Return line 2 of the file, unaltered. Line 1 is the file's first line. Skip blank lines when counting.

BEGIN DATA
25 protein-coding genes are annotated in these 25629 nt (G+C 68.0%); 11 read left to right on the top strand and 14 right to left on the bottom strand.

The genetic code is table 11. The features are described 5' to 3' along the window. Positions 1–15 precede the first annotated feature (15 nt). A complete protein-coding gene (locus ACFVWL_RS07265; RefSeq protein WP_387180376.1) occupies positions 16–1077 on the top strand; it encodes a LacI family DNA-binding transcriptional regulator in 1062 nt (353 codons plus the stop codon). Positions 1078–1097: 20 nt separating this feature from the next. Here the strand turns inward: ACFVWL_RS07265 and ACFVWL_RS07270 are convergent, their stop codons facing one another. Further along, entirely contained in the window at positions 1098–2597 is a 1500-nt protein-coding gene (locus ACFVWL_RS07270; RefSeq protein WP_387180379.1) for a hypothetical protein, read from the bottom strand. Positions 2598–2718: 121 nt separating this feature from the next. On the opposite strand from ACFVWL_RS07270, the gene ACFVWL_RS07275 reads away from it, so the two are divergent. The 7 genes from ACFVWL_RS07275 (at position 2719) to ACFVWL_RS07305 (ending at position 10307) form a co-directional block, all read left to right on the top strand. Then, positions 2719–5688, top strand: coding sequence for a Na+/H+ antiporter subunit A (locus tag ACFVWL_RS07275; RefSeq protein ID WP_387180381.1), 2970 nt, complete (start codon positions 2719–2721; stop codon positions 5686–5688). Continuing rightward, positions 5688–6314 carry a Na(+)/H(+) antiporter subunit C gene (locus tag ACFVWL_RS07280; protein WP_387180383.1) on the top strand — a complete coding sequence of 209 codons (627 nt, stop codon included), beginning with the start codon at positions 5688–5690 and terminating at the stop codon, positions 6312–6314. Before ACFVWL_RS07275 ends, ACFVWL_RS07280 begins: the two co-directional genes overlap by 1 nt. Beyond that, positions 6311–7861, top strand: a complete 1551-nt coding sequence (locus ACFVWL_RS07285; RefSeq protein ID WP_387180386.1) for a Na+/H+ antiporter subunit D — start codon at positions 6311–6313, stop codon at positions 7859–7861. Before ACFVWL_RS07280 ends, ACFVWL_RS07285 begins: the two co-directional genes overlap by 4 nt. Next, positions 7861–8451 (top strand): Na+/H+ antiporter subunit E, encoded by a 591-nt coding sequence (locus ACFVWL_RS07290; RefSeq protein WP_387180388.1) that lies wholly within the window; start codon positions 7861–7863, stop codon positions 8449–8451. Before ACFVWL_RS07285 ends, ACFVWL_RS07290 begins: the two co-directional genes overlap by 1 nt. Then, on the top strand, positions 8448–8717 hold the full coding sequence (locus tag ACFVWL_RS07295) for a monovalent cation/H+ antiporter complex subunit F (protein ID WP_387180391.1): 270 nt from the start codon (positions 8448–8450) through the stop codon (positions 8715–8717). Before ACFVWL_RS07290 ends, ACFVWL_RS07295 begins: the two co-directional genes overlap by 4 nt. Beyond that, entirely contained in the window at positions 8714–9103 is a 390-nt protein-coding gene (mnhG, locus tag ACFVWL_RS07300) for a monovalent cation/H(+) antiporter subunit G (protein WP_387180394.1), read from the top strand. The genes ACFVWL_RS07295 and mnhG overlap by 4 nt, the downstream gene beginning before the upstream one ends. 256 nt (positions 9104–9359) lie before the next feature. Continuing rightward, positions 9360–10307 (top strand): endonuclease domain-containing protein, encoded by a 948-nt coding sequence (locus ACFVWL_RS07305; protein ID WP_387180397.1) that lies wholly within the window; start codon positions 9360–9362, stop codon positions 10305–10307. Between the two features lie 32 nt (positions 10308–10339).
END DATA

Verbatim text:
The genetic code is table 11. The features are described 5' to 3' along the window. Positions 1–15 precede the first annotated feature (15 nt). A complete protein-coding gene (locus ACFVWL_RS07265; RefSeq protein WP_387180376.1) occupies positions 16–1077 on the top strand; it encodes a LacI family DNA-binding transcriptional regulator in 1062 nt (353 codons plus the stop codon). Positions 1078–1097: 20 nt separating this feature from the next. Here the strand turns inward: ACFVWL_RS07265 and ACFVWL_RS07270 are convergent, their stop codons facing one another. Further along, entirely contained in the window at positions 1098–2597 is a 1500-nt protein-coding gene (locus ACFVWL_RS07270; RefSeq protein WP_387180379.1) for a hypothetical protein, read from the bottom strand. Positions 2598–2718: 121 nt separating this feature from the next. On the opposite strand from ACFVWL_RS07270, the gene ACFVWL_RS07275 reads away from it, so the two are divergent. The 7 genes from ACFVWL_RS07275 (at position 2719) to ACFVWL_RS07305 (ending at position 10307) form a co-directional block, all read left to right on the top strand. Then, positions 2719–5688, top strand: coding sequence for a Na+/H+ antiporter subunit A (locus tag ACFVWL_RS07275; RefSeq protein ID WP_387180381.1), 2970 nt, complete (start codon positions 2719–2721; stop codon positions 5686–5688). Continuing rightward, positions 5688–6314 carry a Na(+)/H(+) antiporter subunit C gene (locus tag ACFVWL_RS07280; protein WP_387180383.1) on the top strand — a complete coding sequence of 209 codons (627 nt, stop codon included), beginning with the start codon at positions 5688–5690 and terminating at the stop codon, positions 6312–6314. Before ACFVWL_RS07275 ends, ACFVWL_RS07280 begins: the two co-directional genes overlap by 1 nt. Beyond that, positions 6311–7861, top strand: a complete 1551-nt coding sequence (locus ACFVWL_RS07285; RefSeq protein ID WP_387180386.1) for a Na+/H+ antiporter subunit D — start codon at positions 6311–6313, stop codon at positions 7859–7861. Before ACFVWL_RS07280 ends, ACFVWL_RS07285 begins: the two co-directional genes overlap by 4 nt. Next, positions 7861–8451 (top strand): Na+/H+ antiporter subunit E, encoded by a 591-nt coding sequence (locus ACFVWL_RS07290; RefSeq protein WP_387180388.1) that lies wholly within the window; start codon positions 7861–7863, stop codon positions 8449–8451. Before ACFVWL_RS07285 ends, ACFVWL_RS07290 begins: the two co-directional genes overlap by 1 nt. Then, on the top strand, positions 8448–8717 hold the full coding sequence (locus tag ACFVWL_RS07295) for a monovalent cation/H+ antiporter complex subunit F (protein ID WP_387180391.1): 270 nt from the start codon (positions 8448–8450) through the stop codon (positions 8715–8717). Before ACFVWL_RS07290 ends, ACFVWL_RS07295 begins: the two co-directional genes overlap by 4 nt. Beyond that, entirely contained in the window at positions 8714–9103 is a 390-nt protein-coding gene (mnhG, locus tag ACFVWL_RS07300) for a monovalent cation/H(+) antiporter subunit G (protein WP_387180394.1), read from the top strand. The genes ACFVWL_RS07295 and mnhG overlap by 4 nt, the downstream gene beginning before the upstream one ends. 256 nt (positions 9104–9359) lie before the next feature. Continuing rightward, positions 9360–10307 (top strand): endonuclease domain-containing protein, encoded by a 948-nt coding sequence (locus ACFVWL_RS07305; protein ID WP_387180397.1) that lies wholly within the window; start codon positions 9360–9362, stop codon positions 10305–10307. Between the two features lie 32 nt (positions 10308–10339).